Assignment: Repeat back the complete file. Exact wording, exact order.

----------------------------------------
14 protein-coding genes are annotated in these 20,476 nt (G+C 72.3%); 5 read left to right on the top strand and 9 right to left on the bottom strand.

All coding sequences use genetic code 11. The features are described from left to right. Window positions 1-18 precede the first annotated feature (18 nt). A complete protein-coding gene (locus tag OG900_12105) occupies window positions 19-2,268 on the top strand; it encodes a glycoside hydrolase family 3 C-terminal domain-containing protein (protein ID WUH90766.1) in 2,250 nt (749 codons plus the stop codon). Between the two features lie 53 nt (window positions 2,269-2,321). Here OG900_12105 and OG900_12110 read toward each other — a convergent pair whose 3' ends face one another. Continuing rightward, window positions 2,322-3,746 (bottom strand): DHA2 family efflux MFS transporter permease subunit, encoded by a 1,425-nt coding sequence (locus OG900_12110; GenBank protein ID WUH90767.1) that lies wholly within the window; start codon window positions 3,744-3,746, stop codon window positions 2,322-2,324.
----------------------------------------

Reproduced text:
14 protein-coding genes are annotated in these 20,476 nt (G+C 72.3%); 5 read left to right on the top strand and 9 right to left on the bottom strand.

All coding sequences use genetic code 11. The features are described from left to right. Window positions 1-18 precede the first annotated feature (18 nt). A complete protein-coding gene (locus tag OG900_12105) occupies window positions 19-2,268 on the top strand; it encodes a glycoside hydrolase family 3 C-terminal domain-containing protein (protein ID WUH90766.1) in 2,250 nt (749 codons plus the stop codon). Between the two features lie 53 nt (window positions 2,269-2,321). Here OG900_12105 and OG900_12110 read toward each other — a convergent pair whose 3' ends face one another. Continuing rightward, window positions 2,322-3,746 (bottom strand): DHA2 family efflux MFS transporter permease subunit, encoded by a 1,425-nt coding sequence (locus OG900_12110; GenBank protein ID WUH90767.1) that lies wholly within the window; start codon window positions 3,744-3,746, stop codon window positions 2,322-2,324.